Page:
It is a DUTY of the federal government, since the adoption of the 14th Amendment, to interfere with state violations of fundamental federal rights. The 14th Amendment even empowers Congress to pass laws to enforce the provisions of the 14th Amendment. See Section 5.

    Congress would not be "giving" anything by doing so, but would be stopping states from infringing on the exercise of a constitutional right.

    There is no "Tenth Amendment/ States Right Issue" involved with violating my constitutional rights. The Tenth Amendment and the meaningless slogan "State's Rights" do not permit states to violate my constitutional rights. That is an asinine argument.
     
  10. Malum Prohibitum

    Malum Prohibitum Moderator Staff Member

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    Exactly my position (well, other than the word "granted," LOL!)
    It does, Rugerer.
     
    Last edited: Nov 18, 2016
  11. Malum Prohibitum

    Malum Prohibitum Moderator Staff Member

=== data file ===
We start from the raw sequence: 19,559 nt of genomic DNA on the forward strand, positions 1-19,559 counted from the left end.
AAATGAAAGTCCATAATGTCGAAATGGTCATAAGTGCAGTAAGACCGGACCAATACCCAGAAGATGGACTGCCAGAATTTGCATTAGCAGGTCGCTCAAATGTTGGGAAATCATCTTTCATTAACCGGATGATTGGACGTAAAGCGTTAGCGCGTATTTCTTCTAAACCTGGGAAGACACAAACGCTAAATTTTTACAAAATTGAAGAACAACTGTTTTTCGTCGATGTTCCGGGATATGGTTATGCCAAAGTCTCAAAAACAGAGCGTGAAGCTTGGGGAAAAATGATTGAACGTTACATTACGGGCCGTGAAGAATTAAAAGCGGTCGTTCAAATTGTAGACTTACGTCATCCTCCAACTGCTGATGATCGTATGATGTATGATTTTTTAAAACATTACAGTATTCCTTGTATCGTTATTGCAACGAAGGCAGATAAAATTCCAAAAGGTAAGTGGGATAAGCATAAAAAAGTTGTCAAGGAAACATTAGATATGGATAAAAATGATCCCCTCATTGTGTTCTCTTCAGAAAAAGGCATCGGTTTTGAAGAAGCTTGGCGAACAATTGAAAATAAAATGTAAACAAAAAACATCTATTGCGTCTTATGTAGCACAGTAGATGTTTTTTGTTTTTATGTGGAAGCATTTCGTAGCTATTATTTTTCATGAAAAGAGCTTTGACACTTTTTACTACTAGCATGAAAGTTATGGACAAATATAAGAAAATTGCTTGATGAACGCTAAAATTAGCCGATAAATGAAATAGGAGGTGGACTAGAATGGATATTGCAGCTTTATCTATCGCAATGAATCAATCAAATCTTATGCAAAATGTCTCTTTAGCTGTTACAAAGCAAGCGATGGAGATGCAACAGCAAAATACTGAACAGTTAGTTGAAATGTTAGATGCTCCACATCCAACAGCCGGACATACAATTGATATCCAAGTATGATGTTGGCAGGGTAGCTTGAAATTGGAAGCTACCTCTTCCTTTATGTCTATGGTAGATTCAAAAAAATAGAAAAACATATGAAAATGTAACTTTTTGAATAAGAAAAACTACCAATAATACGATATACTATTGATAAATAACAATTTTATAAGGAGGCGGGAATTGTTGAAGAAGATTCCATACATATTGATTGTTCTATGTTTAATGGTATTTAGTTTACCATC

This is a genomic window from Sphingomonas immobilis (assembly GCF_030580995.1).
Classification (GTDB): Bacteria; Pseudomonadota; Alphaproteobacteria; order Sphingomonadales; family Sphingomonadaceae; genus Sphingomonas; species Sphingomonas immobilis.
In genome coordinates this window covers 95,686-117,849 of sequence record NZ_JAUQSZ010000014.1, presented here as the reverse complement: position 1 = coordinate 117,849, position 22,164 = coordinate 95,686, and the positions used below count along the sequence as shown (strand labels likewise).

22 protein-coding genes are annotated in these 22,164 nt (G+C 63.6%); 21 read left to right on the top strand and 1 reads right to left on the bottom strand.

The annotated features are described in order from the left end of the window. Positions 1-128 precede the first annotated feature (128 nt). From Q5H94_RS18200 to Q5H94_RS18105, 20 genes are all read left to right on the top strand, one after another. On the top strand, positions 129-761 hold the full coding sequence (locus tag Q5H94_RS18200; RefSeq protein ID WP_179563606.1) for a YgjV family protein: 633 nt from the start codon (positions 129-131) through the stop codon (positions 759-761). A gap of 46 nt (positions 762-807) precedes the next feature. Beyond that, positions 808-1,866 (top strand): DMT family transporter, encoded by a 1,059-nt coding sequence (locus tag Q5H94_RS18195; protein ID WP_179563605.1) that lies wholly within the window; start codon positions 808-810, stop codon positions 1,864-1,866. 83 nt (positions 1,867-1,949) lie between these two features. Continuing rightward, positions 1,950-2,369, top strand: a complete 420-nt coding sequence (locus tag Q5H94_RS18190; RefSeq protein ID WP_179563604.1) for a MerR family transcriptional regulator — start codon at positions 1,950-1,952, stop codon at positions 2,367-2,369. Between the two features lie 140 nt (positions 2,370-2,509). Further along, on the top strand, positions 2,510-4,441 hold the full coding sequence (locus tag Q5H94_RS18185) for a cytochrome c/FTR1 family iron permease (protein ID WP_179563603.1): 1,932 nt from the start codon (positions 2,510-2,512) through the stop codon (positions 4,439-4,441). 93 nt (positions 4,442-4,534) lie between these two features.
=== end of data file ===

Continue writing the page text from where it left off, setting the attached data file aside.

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    Which is what is being discussed here. A law that prevents states from infringing upon my constitutional right to bear arms - for example, when I am visiting New Jersey.

    Now keep in mind that Congress has tried to do this in the past. It was weak, and it was under the Commerce Clause (I think) rather than the 14th Amendment, but the Firearm Owners Protection Act, passed in 1986 (along with the poison pill amendment to ban machine guns that the NRA ok'd) did offer some protections while passing through states hostile to the right to keep and bear arms.

    0% chance - this is not what full faith and credit is about.